There is no “I” in Team Work

Home/Publications/CIDM eNews/CIDM eNews 05.16/There is no “I” in Team Work

Leticia Guzzetta, Imagination Technologies LLC

We often emphasize how “I” achieved major accomplishments and “I” have great leadership qualities to drive a team to complete a large project that saved our company oodles of money. “I” forge ahead alone and never ask for assistance. The usual story is always about the “I”, “I”, and “I”. Well this story is not about the “I” but about the “we”—the teamwork and collaboration to achieve a common goal. This story describes the journey of how decentralized teams met and rallied together to accomplish a common goal and ended up becoming a unified tech pubs team. It is about our success even though we are separated by locale, have vast cultural differences, and report into different business units (eVPs and budgets). The story is how we used three key strategies to achieve emotional and procedural unification, what we discovered from our journey, and our success stories about what we learned.

ImaginationIPportfolioOur company, Imagination Technologies, is a global company that creates Intellectual Propriety and solutions for customers to produce their products. Imagination Technologies presents a complete solution with a variety of tools to build products that our customers can easily use. Imagination products and teams were accumulated through team building and business acquisitions. We went from 400 people to 1600 internationally without a set process or path except what Imagination wanted for their product line: a complete product solution. Internally, we are separate teams with too many conductors to orchestrate a proper symphony. We were out of tune and sync. Evidence of the problem—Tech Pubs was not taken into real consideration.

We are an international company with no central tech pubs leader. How can diverse teams built from multiple business acquisitions look like a unified team in our publications, processes, styles, and formats? What do we have in common? We, Tech Pubs, wanted to move to DITA/modular documentation to help with our publishing process and content reuse. But, moving to DITA is more than just selecting the authoring tools. To transition to DITA, you need a common process, flow, style, and format. How is that achievable with our barriers of locale, culture, and different business units? We had to work together.

Where do we begin?

Tech pubs established broader goals that needed to be achieved beyond just the day-to-day goals. We had to collaborate to have a merged publishing and writing processes, guidelines, and overall common over-arching goals. To transform and transition, we used three key strategies:

  • Get to know the teams and each other: Establish transparency and build relationships—essential to international business and virtual sites.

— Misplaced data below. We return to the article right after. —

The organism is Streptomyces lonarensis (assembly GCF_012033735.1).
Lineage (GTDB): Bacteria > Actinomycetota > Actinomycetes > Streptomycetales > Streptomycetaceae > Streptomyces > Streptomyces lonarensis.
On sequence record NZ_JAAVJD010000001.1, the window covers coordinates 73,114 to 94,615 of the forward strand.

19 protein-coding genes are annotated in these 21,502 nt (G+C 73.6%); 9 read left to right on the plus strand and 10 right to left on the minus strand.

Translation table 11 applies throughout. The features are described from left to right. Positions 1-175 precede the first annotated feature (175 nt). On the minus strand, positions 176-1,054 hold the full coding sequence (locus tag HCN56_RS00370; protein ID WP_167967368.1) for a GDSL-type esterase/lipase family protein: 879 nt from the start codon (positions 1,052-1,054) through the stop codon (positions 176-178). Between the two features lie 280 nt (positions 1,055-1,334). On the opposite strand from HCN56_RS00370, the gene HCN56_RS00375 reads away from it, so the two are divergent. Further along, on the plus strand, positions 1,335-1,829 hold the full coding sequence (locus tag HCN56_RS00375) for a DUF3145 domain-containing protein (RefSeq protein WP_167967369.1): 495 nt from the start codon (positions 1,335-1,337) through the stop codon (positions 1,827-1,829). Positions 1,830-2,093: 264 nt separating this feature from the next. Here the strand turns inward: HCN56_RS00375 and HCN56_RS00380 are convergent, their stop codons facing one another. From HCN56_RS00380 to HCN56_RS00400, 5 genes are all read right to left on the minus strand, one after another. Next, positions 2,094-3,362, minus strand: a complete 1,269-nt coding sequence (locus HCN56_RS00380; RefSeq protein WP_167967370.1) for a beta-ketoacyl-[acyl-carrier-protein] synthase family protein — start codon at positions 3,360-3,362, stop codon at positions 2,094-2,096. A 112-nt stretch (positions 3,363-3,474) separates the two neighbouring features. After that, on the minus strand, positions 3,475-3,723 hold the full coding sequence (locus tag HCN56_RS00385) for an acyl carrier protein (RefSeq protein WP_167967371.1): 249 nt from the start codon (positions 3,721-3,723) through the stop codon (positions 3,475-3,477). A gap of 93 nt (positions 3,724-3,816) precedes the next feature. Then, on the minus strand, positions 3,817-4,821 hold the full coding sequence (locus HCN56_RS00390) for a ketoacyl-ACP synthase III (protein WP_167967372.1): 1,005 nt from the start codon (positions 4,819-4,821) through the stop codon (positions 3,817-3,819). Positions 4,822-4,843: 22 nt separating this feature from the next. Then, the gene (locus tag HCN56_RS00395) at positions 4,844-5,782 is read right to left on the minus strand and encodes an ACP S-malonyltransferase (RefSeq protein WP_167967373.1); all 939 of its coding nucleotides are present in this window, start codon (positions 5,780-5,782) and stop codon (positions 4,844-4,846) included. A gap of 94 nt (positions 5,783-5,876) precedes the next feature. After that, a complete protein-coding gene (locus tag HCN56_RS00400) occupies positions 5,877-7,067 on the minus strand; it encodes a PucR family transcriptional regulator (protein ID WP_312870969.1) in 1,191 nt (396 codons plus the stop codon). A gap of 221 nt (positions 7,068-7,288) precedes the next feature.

• Establish common goals: What is our end game and where are the gaps?
  • Communication and Collaboration: We are communicators. We must communicate.

Get to Know Your Teammates!

To get to know your teammates, you must be willing to share thoughts and goals. Where do you want to start? Explain what you want to accomplish for your team. Define how you see your team and the user interacting. Define the issues with input, reviews, tools, output, and distribution. You are looking for complementary traits and attitudes, ideas, needs, and requirements.

Listen. You must be willing to listen to your co-workers as you want them to listen to you. Ask questions and be curious about their goals and thoughts. Ask questions without interrogating your peers.  Learn more about them and their needs to try to understand their issues by summarizing without fixing their issues.

Be positive and accepting in your discussions. No egos. Exchange concepts. Share your thoughts without trying to solve everyone’s problem. “Just listen.” If you must make suggestions, voice them carefully without directing or telling your peers what to do to fix their problems. Make no judgments because everyone has good and bad points, as do you. Everyone’s story is different.

  • Voice your thoughts
  • Listen to their thoughts and concerns
  • Navigate carefully, and use logic, not emotions; we are not in the same location and they cannot see you

Understand cultural differences. Don’t force your culture on others. We often fail to understand the uniqueness of others. Everyone is different. It is the differences of others that improve the projects. You are trying to understand each other, to look for common ideas. You are making allies for your projects and process improvements.

Last, but crucial: Be Respectful to others. The initial phase at Imagination was difficult as we transformed from the “I” to the “we”. It was difficult to look beyond our cultures and to be open to other people’s thoughts and concepts. We had to accept others and respect their views.

Establish Common Goals